September 21, 2010 at 10:06 pm 2 comments

Penalty Wages: What Every Employee Should Know

Let’s say Joe Blow works as a mechanic at a dealership and earns $17/hour. Fed up with “office” politics and inadequate support from upper management, Joe quits his job. He recently received his bi-weekly paycheck, so he is only owed four more days of pay. Livid at Joe’s inconvenient resignation, the dealership refuses to issue a final paycheck. This obstinacy, however, could cost Joe’s former employers more than they realize.

Colloquially know as the “penalty wage law,” ORS 652.150 requires the timely payment of wages upon termination of employment. If the “employer willfully fails to pay any wages or compensation of any employee whose employment ceases, as provided in ORS 652.140 and 652.145, then, as a penalty for such nonpayment, the wages or compensation of such employee shall continue from the due date thereof at the same hourly rate for eight hours per day or until action therefor is commenced.”

While there are some exceptions and limitations, the bottom line is that Joe’s former employer owes him up to $4,080 ($17/hour x 8 hours x 30 days) more than they bargained for. In Oregon, an employer who refuses to issue final payment in a timely manner owes the former employee up to thirty days of pay in addition to the money withheld. Other states have similar wage and hour laws, but Oregon is known for being particularly “employee-friendly” in such cases. An important thing to note is that “30 days of pay” is not the same as “one month’s pay”; it’s more! (30 days = 30 business or work days)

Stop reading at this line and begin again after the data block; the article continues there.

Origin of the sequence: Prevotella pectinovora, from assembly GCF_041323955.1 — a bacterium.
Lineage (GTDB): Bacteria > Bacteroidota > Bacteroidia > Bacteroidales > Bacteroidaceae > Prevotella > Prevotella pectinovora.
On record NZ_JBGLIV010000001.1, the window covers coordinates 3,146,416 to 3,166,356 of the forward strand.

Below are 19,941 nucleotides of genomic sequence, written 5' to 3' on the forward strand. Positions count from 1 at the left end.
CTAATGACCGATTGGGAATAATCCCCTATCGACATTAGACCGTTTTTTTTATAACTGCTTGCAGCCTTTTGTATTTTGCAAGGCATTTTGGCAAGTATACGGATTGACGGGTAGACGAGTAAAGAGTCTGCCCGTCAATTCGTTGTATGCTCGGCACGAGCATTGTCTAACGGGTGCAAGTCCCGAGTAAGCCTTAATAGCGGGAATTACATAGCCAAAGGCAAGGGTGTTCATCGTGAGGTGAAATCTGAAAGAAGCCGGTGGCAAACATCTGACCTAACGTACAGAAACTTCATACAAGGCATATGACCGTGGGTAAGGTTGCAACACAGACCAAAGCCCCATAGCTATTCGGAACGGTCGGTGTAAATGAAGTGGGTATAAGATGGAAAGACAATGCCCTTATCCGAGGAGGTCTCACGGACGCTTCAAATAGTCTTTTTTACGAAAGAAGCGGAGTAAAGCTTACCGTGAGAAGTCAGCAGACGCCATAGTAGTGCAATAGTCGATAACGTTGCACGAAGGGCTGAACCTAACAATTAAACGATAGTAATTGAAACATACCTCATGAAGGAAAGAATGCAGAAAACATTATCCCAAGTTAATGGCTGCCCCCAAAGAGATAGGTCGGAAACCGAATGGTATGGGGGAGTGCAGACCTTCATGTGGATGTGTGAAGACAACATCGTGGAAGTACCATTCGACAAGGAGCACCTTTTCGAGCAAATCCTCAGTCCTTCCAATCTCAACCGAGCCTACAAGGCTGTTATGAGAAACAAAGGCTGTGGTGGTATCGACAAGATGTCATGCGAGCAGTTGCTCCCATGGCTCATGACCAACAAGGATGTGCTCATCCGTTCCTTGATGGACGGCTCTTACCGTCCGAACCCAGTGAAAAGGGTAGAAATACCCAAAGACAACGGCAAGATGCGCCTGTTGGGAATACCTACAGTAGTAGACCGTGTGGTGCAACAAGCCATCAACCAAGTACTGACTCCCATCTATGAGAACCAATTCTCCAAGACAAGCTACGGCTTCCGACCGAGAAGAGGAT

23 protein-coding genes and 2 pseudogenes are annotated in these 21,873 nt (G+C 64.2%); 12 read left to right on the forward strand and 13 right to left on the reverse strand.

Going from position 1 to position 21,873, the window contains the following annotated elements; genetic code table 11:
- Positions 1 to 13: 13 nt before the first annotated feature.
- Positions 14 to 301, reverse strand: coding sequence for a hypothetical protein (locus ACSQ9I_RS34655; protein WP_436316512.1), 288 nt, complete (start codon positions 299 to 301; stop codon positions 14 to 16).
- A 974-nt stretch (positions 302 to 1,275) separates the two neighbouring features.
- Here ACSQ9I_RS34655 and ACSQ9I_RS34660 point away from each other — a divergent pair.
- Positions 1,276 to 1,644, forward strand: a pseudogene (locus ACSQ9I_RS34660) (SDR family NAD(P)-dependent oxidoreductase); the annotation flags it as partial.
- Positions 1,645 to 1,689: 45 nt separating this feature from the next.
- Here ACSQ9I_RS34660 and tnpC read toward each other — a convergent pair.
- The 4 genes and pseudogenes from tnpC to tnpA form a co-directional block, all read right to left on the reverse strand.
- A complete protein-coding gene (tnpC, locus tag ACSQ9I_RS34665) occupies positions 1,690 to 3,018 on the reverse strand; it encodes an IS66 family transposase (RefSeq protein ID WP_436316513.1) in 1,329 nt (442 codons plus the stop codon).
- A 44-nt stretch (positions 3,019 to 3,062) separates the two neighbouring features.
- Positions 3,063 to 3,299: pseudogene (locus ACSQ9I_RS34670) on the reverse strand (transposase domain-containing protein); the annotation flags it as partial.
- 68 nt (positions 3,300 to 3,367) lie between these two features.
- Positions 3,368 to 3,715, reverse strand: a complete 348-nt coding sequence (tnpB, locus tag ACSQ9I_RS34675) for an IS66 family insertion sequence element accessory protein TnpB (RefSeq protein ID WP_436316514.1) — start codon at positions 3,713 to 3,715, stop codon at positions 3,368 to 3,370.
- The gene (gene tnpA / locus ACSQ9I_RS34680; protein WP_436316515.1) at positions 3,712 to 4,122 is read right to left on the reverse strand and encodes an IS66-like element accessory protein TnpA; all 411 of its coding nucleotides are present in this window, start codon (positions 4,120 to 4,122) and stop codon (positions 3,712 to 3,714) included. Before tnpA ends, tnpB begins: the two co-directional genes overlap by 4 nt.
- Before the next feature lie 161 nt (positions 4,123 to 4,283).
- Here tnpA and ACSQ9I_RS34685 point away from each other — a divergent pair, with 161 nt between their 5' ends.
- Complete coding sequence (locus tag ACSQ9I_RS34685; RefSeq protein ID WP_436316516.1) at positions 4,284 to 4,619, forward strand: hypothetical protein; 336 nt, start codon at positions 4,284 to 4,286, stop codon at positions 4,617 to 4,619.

Some people may wonder why employers who understand such wage and hour statutes continue to cheat employees out of money owed, especially if the potential penalty could be costly. The answer is simple: Most people don’t completely understand their rights as workers. In the long run, corrupt employers profit off of this unawareness because, for every person who acts to recover his pay, many more simply write off the nonpayment as an unfortunate loss.

June 10, 2009 at 5:53 pm Leave a comment

ACLU Presents Case of Savana Redding to US Supreme Court

When she was 13, Savana Redding endured a humiliating strip-search (in which she had to bare her breasts and genitalia) after a classmate falsely accused her of possessing ibuprofen pills. The school officials who instigated this traumatic event violated Redding’s civil rights and betrayed the trust and respect of the parents and students of Safford United School District.